How old is the tattoo culture

The man with the bright red hair has always been special. In the British Museum, the approximately 5350 year old mummy from Gebelein, a small town in Upper Egypt forty kilometers south of Thebes, has been one of the highlights of the permanent exhibition for almost a hundred years, as it is one of the oldest preserved mummies of all. But when the researchers led by museum curator Daniel Antoine examined strange dark spots on their skin with the help of infrared cameras, they made a spectacular discovery. Two horned animals could be seen in the infrared light one behind the other on the right upper arm of the man, a large bull and a mighty mane sheep. They are the oldest known tattoos in the world, as the researchers say in the current issue of the specialist magazine Journal of Archaeological Science write. A second female mummy, similarly old, also had dark tattoos on the right shoulder and back, a kinked line and four S-shaped symbols in a row. Never before had one found similar old tattoos on a woman.

The researchers determined the age of the mummies by examining the hair of the two mummies made of gelein using the C14 method. This determines the proportion of radioactive carbon isotopes in organic materials. The measurements showed a value of a maximum of 5351 years, two more of the seven examined mummies from the British Museum are almost 6000 years old. However, no skin decorations were found on them. All seven mummies had once been buried in shallow graves directly in the desert sand, equipped with grave goods such as jugs or clay bowls, the man and the woman in an embryonic position. The hot desert sand quickly dried out the body and preserved it over the millennia without the need for complex embalming, as was not customary until later in ancient Egypt.

Such old body drawings are extremely rare

The two mummies replace the previous tattoo record holder Ötzi, who is a little younger at 5300 years. The ice man, however, remains clearly ahead in terms of the number of tattoos, he comes to 61, mainly geometric figures, lines and points that a tattoo artist once scratched into his body and then colored with a kind of charcoal powder. Ötzi is interested in the places: The decorations can be found on wrists, Achilles heels, knees or chest, which is why researchers like Albert Zink from the EURAC Institute for Mummies in Bolzano also believe there is a medical reason - tattoos as pain therapy. Ötzi could have treated his back and joint pain in this way, maybe it was a kind of acupuncture. It is difficult to say whether the Egyptian tattoos had a similar meaning. As with Ötzi, these were not only painted on the surface, but stabbed deep into the skin and the wounds then blackened with a powder containing soot.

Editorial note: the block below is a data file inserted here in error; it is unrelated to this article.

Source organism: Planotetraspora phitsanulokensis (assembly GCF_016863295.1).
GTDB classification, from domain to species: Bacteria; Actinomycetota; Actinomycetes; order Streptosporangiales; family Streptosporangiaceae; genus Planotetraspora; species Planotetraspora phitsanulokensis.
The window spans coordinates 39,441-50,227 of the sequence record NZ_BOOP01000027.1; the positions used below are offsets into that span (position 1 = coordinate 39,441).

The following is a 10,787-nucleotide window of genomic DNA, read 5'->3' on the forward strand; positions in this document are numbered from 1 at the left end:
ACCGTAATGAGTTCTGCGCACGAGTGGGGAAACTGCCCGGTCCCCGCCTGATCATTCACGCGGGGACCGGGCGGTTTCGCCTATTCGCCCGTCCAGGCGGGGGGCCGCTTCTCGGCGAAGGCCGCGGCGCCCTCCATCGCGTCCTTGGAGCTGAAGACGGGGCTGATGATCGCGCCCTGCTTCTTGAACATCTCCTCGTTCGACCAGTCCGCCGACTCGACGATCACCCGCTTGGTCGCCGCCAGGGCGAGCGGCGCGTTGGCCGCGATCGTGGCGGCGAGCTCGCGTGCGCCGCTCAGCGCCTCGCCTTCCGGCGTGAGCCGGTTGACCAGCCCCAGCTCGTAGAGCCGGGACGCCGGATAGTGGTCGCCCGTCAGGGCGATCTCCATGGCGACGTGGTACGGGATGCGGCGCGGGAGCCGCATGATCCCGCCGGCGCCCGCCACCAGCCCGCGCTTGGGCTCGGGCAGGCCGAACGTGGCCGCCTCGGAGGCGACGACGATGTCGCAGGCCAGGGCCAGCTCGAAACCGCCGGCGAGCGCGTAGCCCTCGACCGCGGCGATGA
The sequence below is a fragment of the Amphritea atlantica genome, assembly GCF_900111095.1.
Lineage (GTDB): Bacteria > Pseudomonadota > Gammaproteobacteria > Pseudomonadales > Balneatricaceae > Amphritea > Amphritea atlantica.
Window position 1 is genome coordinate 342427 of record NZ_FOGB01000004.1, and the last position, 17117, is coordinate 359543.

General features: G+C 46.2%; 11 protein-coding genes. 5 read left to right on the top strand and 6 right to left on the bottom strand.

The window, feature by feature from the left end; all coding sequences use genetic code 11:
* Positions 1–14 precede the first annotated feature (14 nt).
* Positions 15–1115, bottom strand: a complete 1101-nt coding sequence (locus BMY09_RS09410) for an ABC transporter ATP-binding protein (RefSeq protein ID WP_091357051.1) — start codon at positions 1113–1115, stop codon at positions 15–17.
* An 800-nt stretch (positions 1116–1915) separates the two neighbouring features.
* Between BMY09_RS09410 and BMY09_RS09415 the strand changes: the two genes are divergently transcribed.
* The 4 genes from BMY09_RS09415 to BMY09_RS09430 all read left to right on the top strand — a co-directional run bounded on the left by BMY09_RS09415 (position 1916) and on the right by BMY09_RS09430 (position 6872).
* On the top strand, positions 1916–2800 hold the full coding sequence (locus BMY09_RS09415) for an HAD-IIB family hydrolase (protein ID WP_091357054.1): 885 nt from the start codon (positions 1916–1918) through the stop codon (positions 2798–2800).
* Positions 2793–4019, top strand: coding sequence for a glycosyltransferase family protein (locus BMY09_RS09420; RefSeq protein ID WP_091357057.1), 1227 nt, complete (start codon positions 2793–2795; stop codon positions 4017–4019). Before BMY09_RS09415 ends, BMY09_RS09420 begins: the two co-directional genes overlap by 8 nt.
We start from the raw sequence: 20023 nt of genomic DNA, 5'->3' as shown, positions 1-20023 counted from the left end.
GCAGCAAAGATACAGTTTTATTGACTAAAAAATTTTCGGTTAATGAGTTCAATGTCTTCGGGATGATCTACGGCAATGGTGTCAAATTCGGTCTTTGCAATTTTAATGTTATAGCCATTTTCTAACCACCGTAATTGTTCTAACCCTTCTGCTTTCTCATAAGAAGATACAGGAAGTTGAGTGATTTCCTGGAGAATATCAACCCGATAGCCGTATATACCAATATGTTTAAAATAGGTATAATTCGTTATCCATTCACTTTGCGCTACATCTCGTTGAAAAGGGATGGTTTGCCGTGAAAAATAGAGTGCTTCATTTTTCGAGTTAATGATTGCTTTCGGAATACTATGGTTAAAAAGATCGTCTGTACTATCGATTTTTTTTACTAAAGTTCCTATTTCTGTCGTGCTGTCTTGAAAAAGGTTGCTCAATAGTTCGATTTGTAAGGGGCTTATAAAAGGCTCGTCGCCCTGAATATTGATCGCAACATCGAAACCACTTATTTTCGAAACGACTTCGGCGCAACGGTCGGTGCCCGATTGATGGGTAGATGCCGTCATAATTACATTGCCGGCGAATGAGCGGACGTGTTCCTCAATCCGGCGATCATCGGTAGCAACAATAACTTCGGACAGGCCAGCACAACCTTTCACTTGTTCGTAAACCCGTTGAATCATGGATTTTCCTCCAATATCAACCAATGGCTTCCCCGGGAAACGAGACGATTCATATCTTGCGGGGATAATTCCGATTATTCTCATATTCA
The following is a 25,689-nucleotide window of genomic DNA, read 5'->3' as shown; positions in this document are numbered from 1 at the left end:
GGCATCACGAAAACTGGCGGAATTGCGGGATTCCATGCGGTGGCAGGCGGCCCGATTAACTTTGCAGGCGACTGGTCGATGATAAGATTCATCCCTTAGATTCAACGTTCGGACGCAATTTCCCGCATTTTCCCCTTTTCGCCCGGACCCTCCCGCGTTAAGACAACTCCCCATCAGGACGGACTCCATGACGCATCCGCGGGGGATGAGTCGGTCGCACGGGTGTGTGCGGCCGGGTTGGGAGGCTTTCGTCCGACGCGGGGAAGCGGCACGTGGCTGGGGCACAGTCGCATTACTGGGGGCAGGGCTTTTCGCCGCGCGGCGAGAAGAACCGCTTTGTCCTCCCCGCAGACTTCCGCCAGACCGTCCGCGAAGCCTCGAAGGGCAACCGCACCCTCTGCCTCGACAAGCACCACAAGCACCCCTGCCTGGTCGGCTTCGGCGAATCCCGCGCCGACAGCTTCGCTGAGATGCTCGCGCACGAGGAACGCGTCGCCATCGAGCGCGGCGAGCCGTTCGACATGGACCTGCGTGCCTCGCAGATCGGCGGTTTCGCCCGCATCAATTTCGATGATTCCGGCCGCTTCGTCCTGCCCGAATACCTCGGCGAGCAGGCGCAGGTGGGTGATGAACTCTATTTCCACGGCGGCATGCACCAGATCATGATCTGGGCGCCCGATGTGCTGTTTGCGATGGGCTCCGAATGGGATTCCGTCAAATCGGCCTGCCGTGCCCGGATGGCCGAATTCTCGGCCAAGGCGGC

In principle, such old body drawings are extremely rare, in Africa only about a thousand years younger decorations on human skin were known until the discovery in London. In China, tattoos did not appear until about 3200 years ago, and then also among the Scythians on horseback.

Since no written sources exist about the two tattooed mummies, scientists can only infer the possible meaning from the context of the finds. Researchers from the British Museum suspect a cultural background to the tattoos in the Gebelein mummies. The patterns on the female mummy, in particular, may suggest this. Both the four S-shaped patterns and objects that are reminiscent of the kinked line on the woman's shoulder appear on a clay jug from the so-called predynastic period in Egypt, which is also in the London collection.

"As on the woman's tattoo, the S-lines never appear individually, but always in groups," says Daniel Antoine from the British Museum. They were placed conspicuously on the shoulder, "so they should also be seen by others". The second line could be a throwing device or a baton or clapper, such as were once used in ritual dances. The researchers also discovered the mane sheep with its distinctive horns on a make-up palette from the predynastic period, a ceremonial object. Bull and sheep also appear on rock carvings, but these are more difficult to date. Antoine believes that both animals were once symbols of strength and masculinity.

But the interpretations remain extremely vague. Scientific research can, however, provide valuable pieces of the puzzle. With the red-haired man from Gebelein, examinations with the computer tomograph showed that he once died violently; he was killed by a stab from behind when he was around 20 years old. So he could have suffered a fate similar to Ötzi, who was also fatally hit from behind by an arrow.